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America-as-Europe Argument Might Resonate

Until about a month ago, if you put a gun to my head and made me predict this year’s election outcome, I’d have said, “Shoot.”

Now, I say “Romney.”

It’s not mainly because of lagging job growth, tightening polls, GOP super PAC money advantages or President Barack Obama’s “the private economy is doing fine” gaffe.

And it certainly is not because Mitt Romney has become a more likable candidate or has a compelling vision for the country’s future.

It’s Europe. The Eurozone’s daily flirtation with economic collapse cannot continue much longer.

And when the collapse comes — whether it’s because countries abandon the euro, there’s an unstoppable run on banks or nations default on their debts — it’s going to trigger a global recession (or worse) that will cascade into the United States.

Though Obama won’t be responsible for the decline of growth and the spike in unemployment, he’ll be blamed politically.

It seems unfair, but there will be some rough justice if Obama loses this way.

The key factors causing Europe’s crisis — huge public debts, unaffordable social welfare benefits, over-leveraged banks — also plague the United States, albeit in lesser measure.

And Obama has done little to lead this country away from Europe’s model.

To the contrary, he is on his way to doubling the national debt. He refuses to reform Medicare, Medicaid or Social Security and sought to add a huge new benefit with the 2010 health care law.

The Dodd-Frank financial services reform passed with his blessing is horrendously complicated but does not solve the basic problem of banks growing too big to fail, taking excessive risks and expecting taxpayers to bail them out.

Europe’s crisis is unfolding because Germany — the continent’s one efficient, productive large economy — does not want to endlessly prop up Greece, Italy and other countries where people do not pay taxes, where governments lie about their indebtedness and citizens expect cradle-to-grave public support.

In a similar vein, Obama says he wants to keep teachers, policemen and firemen working in cash-strapped cities and states — a worthy enough aim.

But the reality is that much of the money he’d dispense would go to entities (such as California and Illinois) that have refused to reform public employee benefit plans that represent Europe-like sinkholes.

Liberal commentators, including Princeton economist Paul Krugman of the New York Times, contend that what Europe and the U.S. need is not more “austerity” but more public spending and monetary easing to induce “growth.”

That would make sense if the spending and easing actually led to sustained growth. But the record under Obama and Ben Bernanke’s Federal Reserve suggests that both fiscal stimulus efforts and money-printing produce only “sugar highs” that don’t last.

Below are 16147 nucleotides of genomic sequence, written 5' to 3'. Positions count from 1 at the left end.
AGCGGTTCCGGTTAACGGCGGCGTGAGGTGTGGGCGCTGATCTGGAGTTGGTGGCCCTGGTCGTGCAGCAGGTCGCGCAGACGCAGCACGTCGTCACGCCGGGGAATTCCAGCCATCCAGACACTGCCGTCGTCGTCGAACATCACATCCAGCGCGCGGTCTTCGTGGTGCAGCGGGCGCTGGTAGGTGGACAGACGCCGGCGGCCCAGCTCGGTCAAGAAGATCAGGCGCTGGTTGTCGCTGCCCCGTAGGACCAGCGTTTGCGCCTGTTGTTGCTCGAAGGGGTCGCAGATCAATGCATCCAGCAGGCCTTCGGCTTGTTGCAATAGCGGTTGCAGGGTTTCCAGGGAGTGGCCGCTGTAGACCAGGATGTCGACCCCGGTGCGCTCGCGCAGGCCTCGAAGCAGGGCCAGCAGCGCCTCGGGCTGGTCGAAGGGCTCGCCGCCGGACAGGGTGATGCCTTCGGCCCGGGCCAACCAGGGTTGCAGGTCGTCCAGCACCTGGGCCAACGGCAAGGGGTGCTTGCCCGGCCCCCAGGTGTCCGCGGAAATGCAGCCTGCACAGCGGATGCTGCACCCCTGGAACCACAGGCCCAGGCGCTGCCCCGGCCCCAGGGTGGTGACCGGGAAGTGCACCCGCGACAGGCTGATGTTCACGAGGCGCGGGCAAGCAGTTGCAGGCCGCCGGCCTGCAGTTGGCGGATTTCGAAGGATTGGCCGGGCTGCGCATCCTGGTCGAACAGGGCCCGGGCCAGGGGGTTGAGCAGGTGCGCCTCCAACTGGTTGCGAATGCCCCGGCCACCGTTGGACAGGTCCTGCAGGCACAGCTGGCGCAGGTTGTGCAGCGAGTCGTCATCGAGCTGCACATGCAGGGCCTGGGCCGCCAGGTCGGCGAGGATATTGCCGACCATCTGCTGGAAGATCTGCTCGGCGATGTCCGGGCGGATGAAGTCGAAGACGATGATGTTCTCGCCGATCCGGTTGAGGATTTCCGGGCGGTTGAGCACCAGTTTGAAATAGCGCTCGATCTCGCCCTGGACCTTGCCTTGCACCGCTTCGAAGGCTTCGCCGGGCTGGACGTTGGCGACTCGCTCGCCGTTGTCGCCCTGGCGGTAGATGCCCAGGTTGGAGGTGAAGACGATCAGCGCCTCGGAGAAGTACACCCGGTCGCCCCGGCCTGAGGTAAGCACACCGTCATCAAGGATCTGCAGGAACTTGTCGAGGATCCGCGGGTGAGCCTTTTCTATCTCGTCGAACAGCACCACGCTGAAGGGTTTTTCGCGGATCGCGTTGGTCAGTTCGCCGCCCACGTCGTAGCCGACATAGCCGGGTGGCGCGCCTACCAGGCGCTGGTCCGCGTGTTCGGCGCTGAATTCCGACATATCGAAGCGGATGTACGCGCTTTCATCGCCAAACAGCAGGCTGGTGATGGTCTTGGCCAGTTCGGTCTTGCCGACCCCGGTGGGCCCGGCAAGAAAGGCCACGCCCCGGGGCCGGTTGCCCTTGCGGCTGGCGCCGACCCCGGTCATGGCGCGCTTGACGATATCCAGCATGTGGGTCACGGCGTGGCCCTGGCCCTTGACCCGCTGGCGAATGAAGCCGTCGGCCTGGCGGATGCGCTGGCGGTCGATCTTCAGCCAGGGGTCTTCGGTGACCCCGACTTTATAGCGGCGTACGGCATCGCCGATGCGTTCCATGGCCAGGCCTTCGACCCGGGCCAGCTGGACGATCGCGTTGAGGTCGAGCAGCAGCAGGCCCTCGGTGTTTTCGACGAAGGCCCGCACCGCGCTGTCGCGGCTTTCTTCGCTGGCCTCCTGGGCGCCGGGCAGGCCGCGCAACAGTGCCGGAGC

It might make sense for Germany to launch a “Marshall Plan” to save Europe if the other European countries would reform to become more like Germany.

But France, for one, elected a new Socialist government that lowered its retirement age instead of raising it. Greece wants to loosen the terms of its bailout package without instituting wholesale financial reforms.

Similarly, it would make sense to help cities and states keep teachers and police working if they all instituted Wisconsin- or Indiana-like reforms.

And it would make sense for the federal government to launch an infrastructure-building stimulus program if it were designed as a public-private enterprise and if projects were freed (by repeal of the Davis-Bacon Act) from paying prevailing union wages.

The best recent overall analysis I’ve seen of how America needs to reform itself for a healthy future was written by Yuval Levin, editor of the journal National Affairs, in the Weekly Standard in late May.

Levin is right to say voters are anxious about their children’s prospects because they fear economic and social stagnation — a failure of the traditional American growth and opportunity machine.

The next president’s focus, he argues, should be on making America productive again by making the public sector leaner and more efficient and encouraging the private sector to innovate and grow.

The specifics include:

• Health care (including Medicare) reform based on a “premium support” model — government subsidies for people to buy their own health insurance — and tax reform that eliminates breaks and loopholes, lowers rates and encourages investment for maximum return, not tax-avoidance.

• Immigration reform that attracts highly skilled foreigners and education reform that rewards excellent teaching, makes higher education more efficient and affordable and offers apprenticeships and continuous training opportunities for the non-college-bound.

• Regulatory reform requiring Congress to approve all regulations with more than a $100 million effect on the economy and encouragement of a do-it-all energy policy, especially for exploitation of natural gas reserves.

“The problem is that America is unprepared for the future,” Levin writes, and that Obama, dedicated as he is to an old welfare-state model, “is not so much the cause of the problem as the embodiment of it.”

Levin argues that Romney has proposed some elements of the necessary reform agenda but has not come close to making the case for it.

My question would be: Does he even “get” what ails America and have a comprehensive plan for reform?

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